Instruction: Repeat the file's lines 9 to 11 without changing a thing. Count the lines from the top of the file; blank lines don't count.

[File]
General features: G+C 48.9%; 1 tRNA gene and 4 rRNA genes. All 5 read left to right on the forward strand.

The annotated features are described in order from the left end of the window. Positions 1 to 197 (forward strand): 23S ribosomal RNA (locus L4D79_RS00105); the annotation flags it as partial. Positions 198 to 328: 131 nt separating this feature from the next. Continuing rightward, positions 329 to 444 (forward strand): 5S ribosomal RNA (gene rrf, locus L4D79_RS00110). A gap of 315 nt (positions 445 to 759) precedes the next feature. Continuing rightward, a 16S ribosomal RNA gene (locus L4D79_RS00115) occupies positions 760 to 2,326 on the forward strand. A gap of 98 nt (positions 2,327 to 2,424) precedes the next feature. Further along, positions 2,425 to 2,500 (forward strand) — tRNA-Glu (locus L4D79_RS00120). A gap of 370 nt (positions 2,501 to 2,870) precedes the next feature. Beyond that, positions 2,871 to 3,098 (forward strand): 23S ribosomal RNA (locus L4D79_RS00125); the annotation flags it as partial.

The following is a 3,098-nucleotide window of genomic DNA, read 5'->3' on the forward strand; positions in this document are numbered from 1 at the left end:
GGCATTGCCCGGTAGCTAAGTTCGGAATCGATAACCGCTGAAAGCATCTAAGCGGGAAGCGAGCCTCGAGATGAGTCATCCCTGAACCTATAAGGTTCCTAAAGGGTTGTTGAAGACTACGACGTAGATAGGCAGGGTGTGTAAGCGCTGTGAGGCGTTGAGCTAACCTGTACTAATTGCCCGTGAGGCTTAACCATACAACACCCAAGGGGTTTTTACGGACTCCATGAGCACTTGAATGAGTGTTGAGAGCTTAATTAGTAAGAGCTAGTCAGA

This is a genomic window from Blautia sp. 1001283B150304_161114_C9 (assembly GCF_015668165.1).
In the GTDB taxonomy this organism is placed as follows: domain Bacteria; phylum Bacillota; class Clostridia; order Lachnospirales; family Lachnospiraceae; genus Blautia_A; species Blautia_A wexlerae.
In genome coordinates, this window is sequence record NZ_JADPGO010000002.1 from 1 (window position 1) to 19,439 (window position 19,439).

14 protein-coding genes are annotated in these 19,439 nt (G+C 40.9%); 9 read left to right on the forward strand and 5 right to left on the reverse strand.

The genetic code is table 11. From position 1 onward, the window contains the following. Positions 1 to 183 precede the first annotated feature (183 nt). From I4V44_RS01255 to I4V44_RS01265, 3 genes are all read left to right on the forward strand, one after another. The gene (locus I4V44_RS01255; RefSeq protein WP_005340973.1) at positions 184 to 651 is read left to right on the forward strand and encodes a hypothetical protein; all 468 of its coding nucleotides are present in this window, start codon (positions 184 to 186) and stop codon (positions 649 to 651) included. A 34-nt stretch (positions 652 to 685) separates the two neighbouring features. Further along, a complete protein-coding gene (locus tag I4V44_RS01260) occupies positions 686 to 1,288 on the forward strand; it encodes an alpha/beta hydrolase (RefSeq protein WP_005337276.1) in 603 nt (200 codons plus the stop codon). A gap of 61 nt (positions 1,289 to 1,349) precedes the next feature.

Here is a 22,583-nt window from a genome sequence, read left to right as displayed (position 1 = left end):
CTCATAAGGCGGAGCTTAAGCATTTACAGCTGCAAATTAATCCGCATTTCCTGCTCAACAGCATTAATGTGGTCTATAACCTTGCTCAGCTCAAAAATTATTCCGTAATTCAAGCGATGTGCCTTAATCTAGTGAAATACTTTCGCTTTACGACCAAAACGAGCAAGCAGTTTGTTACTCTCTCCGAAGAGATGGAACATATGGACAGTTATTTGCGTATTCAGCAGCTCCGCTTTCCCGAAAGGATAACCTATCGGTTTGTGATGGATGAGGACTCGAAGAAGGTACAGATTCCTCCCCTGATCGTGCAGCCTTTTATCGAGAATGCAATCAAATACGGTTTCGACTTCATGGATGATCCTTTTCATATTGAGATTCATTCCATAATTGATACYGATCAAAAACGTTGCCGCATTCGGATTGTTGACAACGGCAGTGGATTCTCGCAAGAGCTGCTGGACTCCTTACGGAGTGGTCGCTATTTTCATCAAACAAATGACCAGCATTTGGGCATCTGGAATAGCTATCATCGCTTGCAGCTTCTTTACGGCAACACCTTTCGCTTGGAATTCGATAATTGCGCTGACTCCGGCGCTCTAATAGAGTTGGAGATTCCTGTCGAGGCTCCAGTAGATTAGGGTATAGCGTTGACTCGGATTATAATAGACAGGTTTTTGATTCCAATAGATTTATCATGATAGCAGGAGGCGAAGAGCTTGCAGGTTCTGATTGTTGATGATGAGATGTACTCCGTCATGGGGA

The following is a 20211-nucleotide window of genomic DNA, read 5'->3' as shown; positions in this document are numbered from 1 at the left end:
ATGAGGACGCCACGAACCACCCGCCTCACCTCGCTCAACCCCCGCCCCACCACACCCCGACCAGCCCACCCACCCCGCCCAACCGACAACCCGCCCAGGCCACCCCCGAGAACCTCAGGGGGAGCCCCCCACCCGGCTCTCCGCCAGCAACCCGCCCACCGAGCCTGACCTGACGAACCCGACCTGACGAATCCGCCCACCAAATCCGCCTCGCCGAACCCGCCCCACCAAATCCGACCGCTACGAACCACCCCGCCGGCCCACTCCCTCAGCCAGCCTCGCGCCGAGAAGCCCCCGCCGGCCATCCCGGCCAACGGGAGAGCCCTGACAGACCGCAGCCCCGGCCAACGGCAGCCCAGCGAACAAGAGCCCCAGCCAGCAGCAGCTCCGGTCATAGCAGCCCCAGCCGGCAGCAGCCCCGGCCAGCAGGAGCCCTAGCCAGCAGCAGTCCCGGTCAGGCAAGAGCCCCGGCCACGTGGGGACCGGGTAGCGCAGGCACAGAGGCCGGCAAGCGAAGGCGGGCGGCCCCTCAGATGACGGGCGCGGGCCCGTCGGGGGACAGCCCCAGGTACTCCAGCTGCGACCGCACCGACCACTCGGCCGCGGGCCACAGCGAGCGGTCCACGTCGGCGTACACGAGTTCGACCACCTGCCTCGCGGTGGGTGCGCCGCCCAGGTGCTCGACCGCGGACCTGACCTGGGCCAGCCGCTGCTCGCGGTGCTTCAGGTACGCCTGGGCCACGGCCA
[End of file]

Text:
The genetic code is table 11. From position 1 onward, the window contains the following. Positions 1 to 183 precede the first annotated feature (183 nt). From I4V44_RS01255 to I4V44_RS01265, 3 genes are all read left to right on the forward strand, one after another. The gene (locus I4V44_RS01255; RefSeq protein WP_005340973.1) at positions 184 to 651 is read left to right on the forward strand and encodes a hypothetical protein; all 468 of its coding nucleotides are present in this window, start codon (positions 184 to 186) and stop codon (positions 649 to 651) included. A 34-nt stretch (positions 652 to 685) separates the two neighbouring features. Further along, a complete protein-coding gene (locus tag I4V44_RS01260) occupies positions 686 to 1,288 on the forward strand; it encodes an alpha/beta hydrolase (RefSeq protein WP_005337276.1) in 603 nt (200 codons plus the stop codon). A gap of 61 nt (positions 1,289 to 1,349) precedes the next feature.

Here is a 22,583-nt window from a genome sequence, read left to right as displayed (position 1 = left end):
CTCATAAGGCGGAGCTTAAGCATTTACAGCTGCAAATTAATCCGCATTTCCTGCTCAACAGCATTAATGTGGTCTATAACCTTGCTCAGCTCAAAAATTATTCCGTAATTCAAGCGATGTGCCTTAATCTAGTGAAATACTTTCGCTTTACGACCAAAACGAGCAAGCAGTTTGTTACTCTCTCCGAAGAGATGGAACATATGGACAGTTATTTGCGTATTCAGCAGCTCCGCTTTCCCGAAAGGATAACCTATCGGTTTGTGATGGATGAGGACTCGAAGAAGGTACAGATTCCTCCCCTGATCGTGCAGCCTTTTATCGAGAATGCAATCAAATACGGTTTCGACTTCATGGATGATCCTTTTCATATTGAGATTCATTCCATAATTGATACYGATCAAAAACGTTGCCGCATTCGGATTGTTGACAACGGCAGTGGATTCTCGCAAGAGCTGCTGGACTCCTTACGGAGTGGTCGCTATTTTCATCAAACAAATGACCAGCATTTGGGCATCTGGAATAGCTATCATCGCTTGCAGCTTCTTTACGGCAACACCTTTCGCTTGGAATTCGATAATTGCGCTGACTCCGGCGCTCTAATAGAGTTGGAGATTCCTGTCGAGGCTCCAGTAGATTAGGGTATAGCGTTGACTCGGATTATAATAGACAGGTTTTTGATTCCAATAGATTTATCATGATAGCAGGAGGCGAAGAGCTTGCAGGTTCTGATTGTTGATGATGAGATGTACTCCGTCATGGGGA